2. Fire Hydrant on October 28, 2007 8:42 am

    For the average student, staff or faculty member, nothing here’s surprising. For Planning, it’s in conflict with their professional opinion. They’re expected to report to Board in November with what they found and where to go from here — should be interesting.

    UBC Community Hall is like “global citizen” — it sounds good, and you can figure out later what it meant. And “Joe” is Joe Stott, Director of Planning, not Joe Redmond, now-retired VP of Properties.

    One advantage of a long and detailed form is that the input you do get is far more likely to be informed and thoughtful. If anyone needs evidence that this was not skewed by an anti-development faction, have a look at how the three types of retail did comparatively: food outlets got a passing grade, convenience stores didn’t do that well, and “other” retail outlets finished dead last. That reflects needs and desires, not a blanket commercial-is-bad approach. In particular, a good number of people had to support both the knoll and food outlets for this outcome.

    Data reduction: Blogger won’t let me put a table in a comment, so each row here is the type of land use, the percent approving of it (4&5), the percent disapproving (1&2), and an overall grade:

    Alumni Centre | 24.43% | 52.01% | 38.29%
    SUB expansion | 59.94% | 19.61% | 66.04%
    Board room | 17.90% | 59.66% | 31.04%
    Retail (food) | 44.10% | 35.67% | 50.91%
    Retail (convenience) | 20.17% | 59.38% | 31.02%
    Retail (other) | 9.60% | 81.92% | 16.17%
    Continuing Studies | 20.17% | 55.18% | 34.17%
    Development Office | 7.28% | 75.07% | 20.17%
    Grassy knoll | 80.23% | 12.89% | 81.81%
    Knoll alternative | 61.52% | 20.99% | 65.96%
    Open space | 80.28% | 8.73% | 80.35%
    Residential | 11.68% | 80.91% | 17.02%
    Student lounge | 68.23% | 13.26% | 73.55%
    UBC community hall | 50.56% | 27.09% | 57.89%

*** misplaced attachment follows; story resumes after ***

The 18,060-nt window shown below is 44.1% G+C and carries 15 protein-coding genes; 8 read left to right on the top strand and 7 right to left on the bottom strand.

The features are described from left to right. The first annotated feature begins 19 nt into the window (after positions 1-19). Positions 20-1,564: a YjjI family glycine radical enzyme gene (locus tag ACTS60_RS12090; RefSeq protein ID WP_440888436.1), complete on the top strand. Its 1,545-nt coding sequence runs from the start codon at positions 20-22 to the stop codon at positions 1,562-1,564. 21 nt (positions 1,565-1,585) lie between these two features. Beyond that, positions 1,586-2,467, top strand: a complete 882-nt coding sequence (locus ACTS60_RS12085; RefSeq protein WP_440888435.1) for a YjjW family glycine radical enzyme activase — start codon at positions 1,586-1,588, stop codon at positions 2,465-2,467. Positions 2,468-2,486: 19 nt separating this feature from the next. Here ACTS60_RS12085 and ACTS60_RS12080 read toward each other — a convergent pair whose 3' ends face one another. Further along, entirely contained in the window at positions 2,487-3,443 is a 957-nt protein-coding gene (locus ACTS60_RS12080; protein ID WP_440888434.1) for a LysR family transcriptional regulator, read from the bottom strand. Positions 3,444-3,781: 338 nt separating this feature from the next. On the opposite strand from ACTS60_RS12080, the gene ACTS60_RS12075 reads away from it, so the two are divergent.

Welcome centre | 48.18% | 32.21% | 55.81%

    So knoll and open space got grades of A-, student lounge got a B, C-range grades went to SUB, food, knoll alternative, community hall, and welcome center, and everyone else should be reconsidering whether they really belong in the program — none are even in the 40s where they might get bumped up to a pass. Alumni at 38% is an interesting case, because it’s remarkably similar to community hall (I think community hall copied), but the latter got a much higher grade.

    I should probably also note that Planning has done most of a 2-year process in about 4.5 months, and has done a remarkably good job of it. What remains is implementing what they’ve heard. Which could be difficult for some of them to swallow.

  3. Alex Lougheed on October 28, 2007 10:06 am

    I asked the people running the consultation booth who would be administering the various options (as, for me, that says a lot more than what the spaces intent is). The answer I got from a follow-up email for the community center was “we don’t know”.

  4. tristan on October 29, 2007 12:56 am

    381 forms were filled out. (366 in paper, ~15 online). Theh forms were long. That is most definately a significant sample in terms of number. The sample was probably not random, but rather was probably skewed toward people who have time to fill out a long form, and/or who are informed. That’s fine, as far as I can tell.

    Interestingly, most organized trekPARKers, that I was aware of, thought the petition was biased and did not endorse or even promote or even pay attention to the consultations. (I personally tought that was a bad idea, but that’s ok). The Knoll article from that week was actually entitled “Park Protestors Oppose Consultations”! That really seems quite funny now, since everyone worked so hard on getting consultations, but it reflects how biased people thought the forms were, and also how biased the people who would be interpreting the forms were/are.
    In a way, Brendon Goodmurphy has always been right to promote the consultations, regardless of the bias in the forms, for this reason: because students and faculty and staff are smart, and can see through bias.
    The most amazing statistic, to me, is that out of ~350 people who ranked options 1 (the old plan), only a single solitary person ranked it 5 out of 5. That’s 0.3%, approximately.